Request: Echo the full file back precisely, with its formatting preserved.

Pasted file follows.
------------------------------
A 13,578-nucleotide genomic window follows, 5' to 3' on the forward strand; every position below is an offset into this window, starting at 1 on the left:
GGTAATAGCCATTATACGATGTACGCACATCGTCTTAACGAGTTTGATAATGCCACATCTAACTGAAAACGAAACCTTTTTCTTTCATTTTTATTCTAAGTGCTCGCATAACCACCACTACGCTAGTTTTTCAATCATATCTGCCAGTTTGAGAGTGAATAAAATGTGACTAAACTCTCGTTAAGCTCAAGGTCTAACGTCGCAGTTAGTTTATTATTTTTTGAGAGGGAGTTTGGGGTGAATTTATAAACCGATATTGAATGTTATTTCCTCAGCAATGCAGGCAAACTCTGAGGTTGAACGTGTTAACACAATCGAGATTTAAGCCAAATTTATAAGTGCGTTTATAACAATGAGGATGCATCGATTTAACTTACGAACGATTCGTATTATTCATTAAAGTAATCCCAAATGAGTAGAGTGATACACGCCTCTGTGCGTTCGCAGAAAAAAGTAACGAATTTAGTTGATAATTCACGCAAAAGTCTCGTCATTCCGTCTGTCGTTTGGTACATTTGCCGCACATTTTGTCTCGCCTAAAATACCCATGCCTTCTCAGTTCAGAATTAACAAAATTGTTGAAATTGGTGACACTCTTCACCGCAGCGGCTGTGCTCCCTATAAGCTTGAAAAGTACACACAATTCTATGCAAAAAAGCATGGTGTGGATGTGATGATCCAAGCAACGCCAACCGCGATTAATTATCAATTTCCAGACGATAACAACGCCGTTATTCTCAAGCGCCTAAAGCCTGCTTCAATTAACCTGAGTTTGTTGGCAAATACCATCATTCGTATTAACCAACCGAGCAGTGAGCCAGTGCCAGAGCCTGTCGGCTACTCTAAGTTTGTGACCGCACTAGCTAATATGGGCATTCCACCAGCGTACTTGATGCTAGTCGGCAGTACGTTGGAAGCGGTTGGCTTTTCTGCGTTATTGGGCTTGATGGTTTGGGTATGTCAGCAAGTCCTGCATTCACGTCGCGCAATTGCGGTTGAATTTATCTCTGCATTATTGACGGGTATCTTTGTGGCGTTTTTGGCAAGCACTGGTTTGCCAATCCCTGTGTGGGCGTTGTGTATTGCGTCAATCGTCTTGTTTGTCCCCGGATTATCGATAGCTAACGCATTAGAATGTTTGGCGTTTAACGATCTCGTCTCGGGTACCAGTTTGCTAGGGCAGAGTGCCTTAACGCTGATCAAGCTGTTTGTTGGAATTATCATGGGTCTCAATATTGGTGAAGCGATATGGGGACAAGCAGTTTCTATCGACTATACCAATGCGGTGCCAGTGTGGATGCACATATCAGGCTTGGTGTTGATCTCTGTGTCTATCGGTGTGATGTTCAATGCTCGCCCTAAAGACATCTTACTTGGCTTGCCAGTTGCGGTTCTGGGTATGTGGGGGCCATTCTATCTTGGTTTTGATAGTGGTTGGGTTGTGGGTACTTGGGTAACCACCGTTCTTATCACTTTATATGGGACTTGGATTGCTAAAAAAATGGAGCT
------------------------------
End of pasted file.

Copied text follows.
A 13,578-nucleotide genomic window follows, 5' to 3' on the forward strand; every position below is an offset into this window, starting at 1 on the left:
GGTAATAGCCATTATACGATGTACGCACATCGTCTTAACGAGTTTGATAATGCCACATCTAACTGAAAACGAAACCTTTTTCTTTCATTTTTATTCTAAGTGCTCGCATAACCACCACTACGCTAGTTTTTCAATCATATCTGCCAGTTTGAGAGTGAATAAAATGTGACTAAACTCTCGTTAAGCTCAAGGTCTAACGTCGCAGTTAGTTTATTATTTTTTGAGAGGGAGTTTGGGGTGAATTTATAAACCGATATTGAATGTTATTTCCTCAGCAATGCAGGCAAACTCTGAGGTTGAACGTGTTAACACAATCGAGATTTAAGCCAAATTTATAAGTGCGTTTATAACAATGAGGATGCATCGATTTAACTTACGAACGATTCGTATTATTCATTAAAGTAATCCCAAATGAGTAGAGTGATACACGCCTCTGTGCGTTCGCAGAAAAAAGTAACGAATTTAGTTGATAATTCACGCAAAAGTCTCGTCATTCCGTCTGTCGTTTGGTACATTTGCCGCACATTTTGTCTCGCCTAAAATACCCATGCCTTCTCAGTTCAGAATTAACAAAATTGTTGAAATTGGTGACACTCTTCACCGCAGCGGCTGTGCTCCCTATAAGCTTGAAAAGTACACACAATTCTATGCAAAAAAGCATGGTGTGGATGTGATGATCCAAGCAACGCCAACCGCGATTAATTATCAATTTCCAGACGATAACAACGCCGTTATTCTCAAGCGCCTAAAGCCTGCTTCAATTAACCTGAGTTTGTTGGCAAATACCATCATTCGTATTAACCAACCGAGCAGTGAGCCAGTGCCAGAGCCTGTCGGCTACTCTAAGTTTGTGACCGCACTAGCTAATATGGGCATTCCACCAGCGTACTTGATGCTAGTCGGCAGTACGTTGGAAGCGGTTGGCTTTTCTGCGTTATTGGGCTTGATGGTTTGGGTATGTCAGCAAGTCCTGCATTCACGTCGCGCAATTGCGGTTGAATTTATCTCTGCATTATTGACGGGTATCTTTGTGGCGTTTTTGGCAAGCACTGGTTTGCCAATCCCTGTGTGGGCGTTGTGTATTGCGTCAATCGTCTTGTTTGTCCCCGGATTATCGATAGCTAACGCATTAGAATGTTTGGCGTTTAACGATCTCGTCTCGGGTACCAGTTTGCTAGGGCAGAGTGCCTTAACGCTGATCAAGCTGTTTGTTGGAATTATCATGGGTCTCAATATTGGTGAAGCGATATGGGGACAAGCAGTTTCTATCGACTATACCAATGCGGTGCCAGTGTGGATGCACATATCAGGCTTGGTGTTGATCTCTGTGTCTATCGGTGTGATGTTCAATGCTCGCCCTAAAGACATCTTACTTGGCTTGCCAGTTGCGGTTCTGGGTATGTGGGGGCCATTCTATCTTGGTTTTGATAGTGGTTGGGTTGTGGGTACTTGGGTAACCACCGTTCTTATCACTTTATATGGGACTTGGATTGCTAAAAAAATGGAGCT